You could also just use an empty String instead and concatenate in the fold operation the way you need it. My first approach just used a sequenceOf instead of the MutableSet. It depends on what you require and what you want to do with the result afterwards. Be sure to use the overloaded fold-function that accepts an initial value selector, which creates a new initial value every time a new key is encountered. Thanks xzt for noting it.

  3. Using Javas Map.merge, but ignoring duplicates in the value and also just concatenating the values:

     val mergedMap: Map<String, String> = mapA.toMutableMap().apply {
       mapB.forEach { key, value ->
         merge(key, value) { currentValue, addedValue ->
           "$currentValue, $addedValue" // just concatenate... no duplicates-check..
         }
       }
     }
    

    This, of course, can also be written differently, but this way we ensure that mergedMap is still just a Map<String, String> when accessed again.

3
  • The grouping / fold combo is a bit hard to get but seems ultra powerful! From what I understood, the accumulator's type is determined by what's in the the fold(...). This answer deserves more upvotes
    – Sylhare
    Commented Aug 10, 2020 at 19:19
  • 1
    Be careful, option 2 is not correct - it provides single reference to mutable set as an initial value, therefore same reference will be used for each group, and you will not get what you expect. One of the ways to fix - use fold overload which takes producer of initial value as a first argument.
    – user273132
    Commented Jun 18, 2021 at 17:39
  • 1
    @xzt thank you for reporting it. Yes, this doesn't make sense. I should have seen it already while writing it. I will update the second part
    – Roland
    Commented Jun 21, 2021 at 9:11
3

In Kotlin you could do this:

fun main() {
    val map1 = mapOf("A" to 1, "B" to 2)
    val map2 = mapOf("A" to 5, "B" to 2)
    val result: Map<String, Int> = listOf(map1, map2)
        .fold(mapOf()) { accMap, map ->
            accMap.merge(map, Int::plus)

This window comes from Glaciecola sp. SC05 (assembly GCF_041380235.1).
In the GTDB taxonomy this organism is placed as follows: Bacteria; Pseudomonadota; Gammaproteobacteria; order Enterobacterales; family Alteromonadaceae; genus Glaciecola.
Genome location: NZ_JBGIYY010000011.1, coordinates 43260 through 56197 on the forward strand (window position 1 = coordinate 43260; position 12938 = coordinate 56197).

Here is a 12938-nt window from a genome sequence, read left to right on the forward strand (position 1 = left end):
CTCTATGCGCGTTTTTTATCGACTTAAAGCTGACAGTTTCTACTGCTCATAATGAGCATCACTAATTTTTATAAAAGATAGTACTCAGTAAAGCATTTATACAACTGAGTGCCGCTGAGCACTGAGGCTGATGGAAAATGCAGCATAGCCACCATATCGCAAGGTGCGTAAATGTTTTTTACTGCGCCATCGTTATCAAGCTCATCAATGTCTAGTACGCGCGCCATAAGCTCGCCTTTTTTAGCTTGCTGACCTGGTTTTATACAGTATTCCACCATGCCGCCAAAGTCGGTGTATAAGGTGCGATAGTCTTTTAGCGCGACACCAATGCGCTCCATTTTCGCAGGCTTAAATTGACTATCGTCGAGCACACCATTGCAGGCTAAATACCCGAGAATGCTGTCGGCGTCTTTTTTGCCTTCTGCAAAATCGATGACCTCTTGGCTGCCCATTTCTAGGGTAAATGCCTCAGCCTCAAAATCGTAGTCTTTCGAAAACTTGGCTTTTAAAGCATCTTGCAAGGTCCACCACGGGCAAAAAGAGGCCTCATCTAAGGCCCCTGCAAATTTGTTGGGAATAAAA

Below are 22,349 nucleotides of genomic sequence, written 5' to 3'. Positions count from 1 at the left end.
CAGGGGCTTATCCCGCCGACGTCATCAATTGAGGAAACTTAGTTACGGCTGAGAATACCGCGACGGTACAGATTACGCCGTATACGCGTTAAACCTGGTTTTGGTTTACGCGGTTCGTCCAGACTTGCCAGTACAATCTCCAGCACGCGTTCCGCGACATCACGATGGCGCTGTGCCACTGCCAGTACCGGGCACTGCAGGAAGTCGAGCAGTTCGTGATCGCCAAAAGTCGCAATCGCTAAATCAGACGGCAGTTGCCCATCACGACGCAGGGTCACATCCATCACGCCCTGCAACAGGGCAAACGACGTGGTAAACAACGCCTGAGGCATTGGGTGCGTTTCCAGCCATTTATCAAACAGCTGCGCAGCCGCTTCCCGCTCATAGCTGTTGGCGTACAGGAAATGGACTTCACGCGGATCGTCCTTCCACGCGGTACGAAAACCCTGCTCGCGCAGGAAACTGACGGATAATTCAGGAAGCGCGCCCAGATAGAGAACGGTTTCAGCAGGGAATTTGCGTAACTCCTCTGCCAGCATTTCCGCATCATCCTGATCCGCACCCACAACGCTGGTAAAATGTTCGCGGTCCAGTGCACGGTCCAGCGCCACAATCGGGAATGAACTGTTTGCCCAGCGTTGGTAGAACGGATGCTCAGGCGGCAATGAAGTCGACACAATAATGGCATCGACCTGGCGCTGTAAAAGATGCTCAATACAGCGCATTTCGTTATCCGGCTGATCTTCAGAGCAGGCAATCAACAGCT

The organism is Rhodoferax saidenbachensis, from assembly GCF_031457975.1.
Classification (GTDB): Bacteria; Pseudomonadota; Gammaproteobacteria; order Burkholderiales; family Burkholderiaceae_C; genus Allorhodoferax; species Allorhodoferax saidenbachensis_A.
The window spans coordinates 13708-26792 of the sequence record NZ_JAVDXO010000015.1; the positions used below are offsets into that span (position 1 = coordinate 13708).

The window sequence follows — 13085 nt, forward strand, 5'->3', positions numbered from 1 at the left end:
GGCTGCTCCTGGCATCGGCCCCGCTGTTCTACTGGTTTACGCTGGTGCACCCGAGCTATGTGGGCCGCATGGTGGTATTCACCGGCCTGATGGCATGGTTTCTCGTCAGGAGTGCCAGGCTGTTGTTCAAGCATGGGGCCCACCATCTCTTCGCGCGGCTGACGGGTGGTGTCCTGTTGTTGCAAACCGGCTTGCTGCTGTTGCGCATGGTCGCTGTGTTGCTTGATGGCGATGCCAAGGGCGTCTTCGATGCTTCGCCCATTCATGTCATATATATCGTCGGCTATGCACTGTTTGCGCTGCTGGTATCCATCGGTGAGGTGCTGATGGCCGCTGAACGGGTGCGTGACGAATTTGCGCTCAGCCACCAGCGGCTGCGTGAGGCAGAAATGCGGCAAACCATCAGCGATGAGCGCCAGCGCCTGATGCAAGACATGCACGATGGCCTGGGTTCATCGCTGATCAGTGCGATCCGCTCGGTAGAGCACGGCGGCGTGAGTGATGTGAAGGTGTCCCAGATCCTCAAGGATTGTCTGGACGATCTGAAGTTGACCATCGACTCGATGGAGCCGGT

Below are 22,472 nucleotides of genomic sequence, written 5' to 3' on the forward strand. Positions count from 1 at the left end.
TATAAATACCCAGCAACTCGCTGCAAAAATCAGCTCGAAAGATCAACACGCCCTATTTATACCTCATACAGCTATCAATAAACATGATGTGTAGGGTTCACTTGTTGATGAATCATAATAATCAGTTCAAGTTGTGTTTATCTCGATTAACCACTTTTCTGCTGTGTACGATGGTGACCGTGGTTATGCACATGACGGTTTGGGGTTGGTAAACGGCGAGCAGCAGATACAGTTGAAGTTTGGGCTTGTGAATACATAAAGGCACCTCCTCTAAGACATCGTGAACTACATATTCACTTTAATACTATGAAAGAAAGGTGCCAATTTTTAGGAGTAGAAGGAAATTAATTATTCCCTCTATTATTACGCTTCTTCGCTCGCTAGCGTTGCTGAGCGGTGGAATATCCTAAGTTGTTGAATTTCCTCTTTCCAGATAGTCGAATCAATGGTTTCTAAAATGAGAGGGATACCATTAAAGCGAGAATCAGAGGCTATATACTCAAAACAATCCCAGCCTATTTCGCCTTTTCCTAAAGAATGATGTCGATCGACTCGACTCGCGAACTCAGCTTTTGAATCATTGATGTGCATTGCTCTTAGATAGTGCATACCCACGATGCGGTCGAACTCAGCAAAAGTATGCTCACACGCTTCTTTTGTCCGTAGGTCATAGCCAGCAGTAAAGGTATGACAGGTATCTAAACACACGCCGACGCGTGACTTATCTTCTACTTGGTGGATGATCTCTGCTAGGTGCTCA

}
    println(result) // Prints: {A=6, B=4}
}

private fun <T, V> Map<T, V>.merge(another: Map<T, V>, mergeFunction: (V, V) -> V): Map<T, V> =
    toMutableMap()
        .apply {
            another.forEach { (key, value) ->
                merge(key, value, mergeFunction)
            }
        }
3

A more generic approach (as this post comes up when searching for kotlin and merging maps):

fun <K, V1, V2, R> Map<K, V1>.mergeReduce(other: Map<K, V2>, reduce: (key: K, value1: V1?, value2: V2?) -> R): Map<K, R> =
    (this.keys + other.keys).associateWith { reduce(it, this[it], other[it]) }

It allows for Maps with different types of values to be merged, increased freedom with a custom reducer and increased readability.

Your problem can than be solved as:

mapA.mergeReduce(mapB) { _, value1, value2 -> listOfNotNull(value1, value2).joinToString(", ") }
3
val mapA = mapOf("Emergency" to "112", "Fire department" to "101", "Police" to "102")
val mapB = mapOf("Emergency" to "911", "Police" to "102")

val result = (mapA.entries + mapB.entries)
    .groupBy({ it.key }, { it.value })
    .mapValues {(_, value) -> 
        value.joinToString(", ")
    }
1
  • Your result is List<Pair<String, String>, but it should be Map<String, String>.
    – Sergio
    Commented Jan 17, 2019 at 9:55
3

Here is my approach with universal map-merging helper function:

fun <K, V, R> Pair<Map<K, V>, Map<K, V>>.merge(merger: (V?, V?) -> R): Map<K, R> =
    (first.keys.asSequence() + second.keys.asSequence()).distinct()
        .associateWith { merger(first[it], second[it]) }

fun main() {